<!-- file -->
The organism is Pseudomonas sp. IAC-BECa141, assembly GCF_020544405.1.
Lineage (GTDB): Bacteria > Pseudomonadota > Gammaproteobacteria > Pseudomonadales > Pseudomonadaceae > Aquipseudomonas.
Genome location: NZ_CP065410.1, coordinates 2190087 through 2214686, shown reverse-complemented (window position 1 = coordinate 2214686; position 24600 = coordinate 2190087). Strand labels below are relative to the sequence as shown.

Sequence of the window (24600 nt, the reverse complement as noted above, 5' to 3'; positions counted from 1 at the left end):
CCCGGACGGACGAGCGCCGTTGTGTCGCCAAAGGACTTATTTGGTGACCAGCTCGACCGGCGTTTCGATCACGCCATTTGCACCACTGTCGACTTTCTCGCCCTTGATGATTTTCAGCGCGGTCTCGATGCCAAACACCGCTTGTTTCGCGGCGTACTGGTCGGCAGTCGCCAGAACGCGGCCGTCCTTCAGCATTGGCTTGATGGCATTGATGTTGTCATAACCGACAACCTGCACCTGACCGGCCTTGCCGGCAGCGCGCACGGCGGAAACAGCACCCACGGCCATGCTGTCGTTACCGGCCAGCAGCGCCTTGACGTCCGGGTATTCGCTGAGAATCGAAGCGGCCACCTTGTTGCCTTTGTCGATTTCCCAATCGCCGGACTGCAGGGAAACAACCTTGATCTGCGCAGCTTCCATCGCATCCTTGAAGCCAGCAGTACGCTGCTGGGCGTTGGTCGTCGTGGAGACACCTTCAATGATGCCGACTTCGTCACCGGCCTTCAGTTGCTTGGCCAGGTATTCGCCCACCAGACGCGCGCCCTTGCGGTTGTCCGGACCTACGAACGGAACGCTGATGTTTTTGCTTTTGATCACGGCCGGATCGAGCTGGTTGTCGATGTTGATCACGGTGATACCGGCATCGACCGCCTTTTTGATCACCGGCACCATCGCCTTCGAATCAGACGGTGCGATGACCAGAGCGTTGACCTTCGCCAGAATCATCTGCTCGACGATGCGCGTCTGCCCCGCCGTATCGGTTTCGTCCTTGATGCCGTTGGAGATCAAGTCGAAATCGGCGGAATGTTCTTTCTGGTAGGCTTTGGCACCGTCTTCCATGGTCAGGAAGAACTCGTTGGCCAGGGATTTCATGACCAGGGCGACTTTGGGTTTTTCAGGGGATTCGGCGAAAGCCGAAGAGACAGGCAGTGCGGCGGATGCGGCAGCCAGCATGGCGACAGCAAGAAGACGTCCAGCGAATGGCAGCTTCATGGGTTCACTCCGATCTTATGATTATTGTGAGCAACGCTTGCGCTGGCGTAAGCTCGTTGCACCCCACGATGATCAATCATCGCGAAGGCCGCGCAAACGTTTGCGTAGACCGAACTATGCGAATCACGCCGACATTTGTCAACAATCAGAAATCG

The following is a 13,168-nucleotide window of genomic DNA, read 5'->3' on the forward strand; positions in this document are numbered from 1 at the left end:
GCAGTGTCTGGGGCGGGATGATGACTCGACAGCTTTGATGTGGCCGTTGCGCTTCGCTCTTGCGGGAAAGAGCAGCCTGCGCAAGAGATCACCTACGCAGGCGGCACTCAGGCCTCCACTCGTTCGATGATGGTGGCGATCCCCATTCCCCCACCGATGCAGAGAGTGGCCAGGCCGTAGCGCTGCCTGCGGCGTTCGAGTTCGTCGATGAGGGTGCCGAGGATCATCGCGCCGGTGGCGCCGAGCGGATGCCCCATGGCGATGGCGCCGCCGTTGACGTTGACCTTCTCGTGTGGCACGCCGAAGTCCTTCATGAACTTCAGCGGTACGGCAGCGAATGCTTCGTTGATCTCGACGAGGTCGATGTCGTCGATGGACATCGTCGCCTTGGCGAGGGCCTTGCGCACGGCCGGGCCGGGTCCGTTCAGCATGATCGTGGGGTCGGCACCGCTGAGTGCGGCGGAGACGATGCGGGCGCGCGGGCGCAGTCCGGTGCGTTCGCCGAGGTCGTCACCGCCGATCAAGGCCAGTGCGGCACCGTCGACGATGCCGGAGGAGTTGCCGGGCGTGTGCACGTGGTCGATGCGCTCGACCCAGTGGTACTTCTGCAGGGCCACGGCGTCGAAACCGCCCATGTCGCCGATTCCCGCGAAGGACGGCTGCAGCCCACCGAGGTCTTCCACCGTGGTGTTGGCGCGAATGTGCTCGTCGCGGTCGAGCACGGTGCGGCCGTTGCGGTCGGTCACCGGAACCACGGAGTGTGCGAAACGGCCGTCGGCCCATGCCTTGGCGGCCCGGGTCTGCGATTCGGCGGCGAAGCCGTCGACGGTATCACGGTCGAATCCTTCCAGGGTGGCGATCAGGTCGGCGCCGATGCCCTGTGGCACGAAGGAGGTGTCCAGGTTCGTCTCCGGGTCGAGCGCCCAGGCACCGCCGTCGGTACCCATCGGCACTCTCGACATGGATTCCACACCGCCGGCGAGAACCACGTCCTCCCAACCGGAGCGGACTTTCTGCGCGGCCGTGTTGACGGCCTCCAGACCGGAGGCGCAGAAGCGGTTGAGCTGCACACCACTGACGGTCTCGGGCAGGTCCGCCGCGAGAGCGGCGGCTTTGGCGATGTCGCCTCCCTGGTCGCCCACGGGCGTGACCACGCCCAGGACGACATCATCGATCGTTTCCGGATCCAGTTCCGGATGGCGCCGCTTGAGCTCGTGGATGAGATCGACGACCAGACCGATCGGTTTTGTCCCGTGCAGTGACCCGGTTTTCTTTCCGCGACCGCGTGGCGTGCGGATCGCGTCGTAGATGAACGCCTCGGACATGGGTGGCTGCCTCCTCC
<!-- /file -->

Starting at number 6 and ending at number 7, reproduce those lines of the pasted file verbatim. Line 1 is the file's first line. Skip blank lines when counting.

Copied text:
The following is a 13,168-nucleotide window of genomic DNA, read 5'->3' on the forward strand; positions in this document are numbered from 1 at the left end:
GCAGTGTCTGGGGCGGGATGATGACTCGACAGCTTTGATGTGGCCGTTGCGCTTCGCTCTTGCGGGAAAGAGCAGCCTGCGCAAGAGATCACCTACGCAGGCGGCACTCAGGCCTCCACTCGTTCGATGATGGTGGCGATCCCCATTCCCCCACCGATGCAGAGAGTGGCCAGGCCGTAGCGCTGCCTGCGGCGTTCGAGTTCGTCGATGAGGGTGCCGAGGATCATCGCGCCGGTGGCGCCGAGCGGATGCCCCATGGCGATGGCGCCGCCGTTGACGTTGACCTTCTCGTGTGGCACGCCGAAGTCCTTCATGAACTTCAGCGGTACGGCAGCGAATGCTTCGTTGATCTCGACGAGGTCGATGTCGTCGATGGACATCGTCGCCTTGGCGAGGGCCTTGCGCACGGCCGGGCCGGGTCCGTTCAGCATGATCGTGGGGTCGGCACCGCTGAGTGCGGCGGAGACGATGCGGGCGCGCGGGCGCAGTCCGGTGCGTTCGCCGAGGTCGTCACCGCCGATCAAGGCCAGTGCGGCACCGTCGACGATGCCGGAGGAGTTGCCGGGCGTGTGCACGTGGTCGATGCGCTCGACCCAGTGGTACTTCTGCAGGGCCACGGCGTCGAAACCGCCCATGTCGCCGATTCCCGCGAAGGACGGCTGCAGCCCACCGAGGTCTTCCACCGTGGTGTTGGCGCGAATGTGCTCGTCGCGGTCGAGCACGGTGCGGCCGTTGCGGTCGGTCACCGGAACCACGGAGTGTGCGAAACGGCCGTCGGCCCATGCCTTGGCGGCCCGGGTCTGCGATTCGGCGGCGAAGCCGTCGACGGTATCACGGTCGAATCCTTCCAGGGTGGCGATCAGGTCGGCGCCGATGCCCTGTGGCACGAAGGAGGTGTCCAGGTTCGTCTCCGGGTCGAGCGCCCAGGCACCGCCGTCGGTACCCATCGGCACTCTCGACATGGATTCCACACCGCCGGCGAGAACCACGTCCTCCCAACCGGAGCGGACTTTCTGCGCGGCCGTGTTGACGGCCTCCAGACCGGAGGCGCAGAAGCGGTTGAGCTGCACACCACTGACGGTCTCGGGCAGGTCCGCCGCGAGAGCGGCGGCTTTGGCGATGTCGCCTCCCTGGTCGCCCACGGGCGTGACCACGCCCAGGACGACATCATCGATCGTTTCCGGATCCAGTTCCGGATGGCGCCGCTTGAGCTCGTGGATGAGATCGACGACCAGACCGATCGGTTTTGTCCCGTGCAGTGACCCGGTTTTCTTTCCGCGACCGCGTGGCGTGCGGATCGCGTCGTAGATGAACGCCTCGGACATGGGTGGCTGCCTCCTCC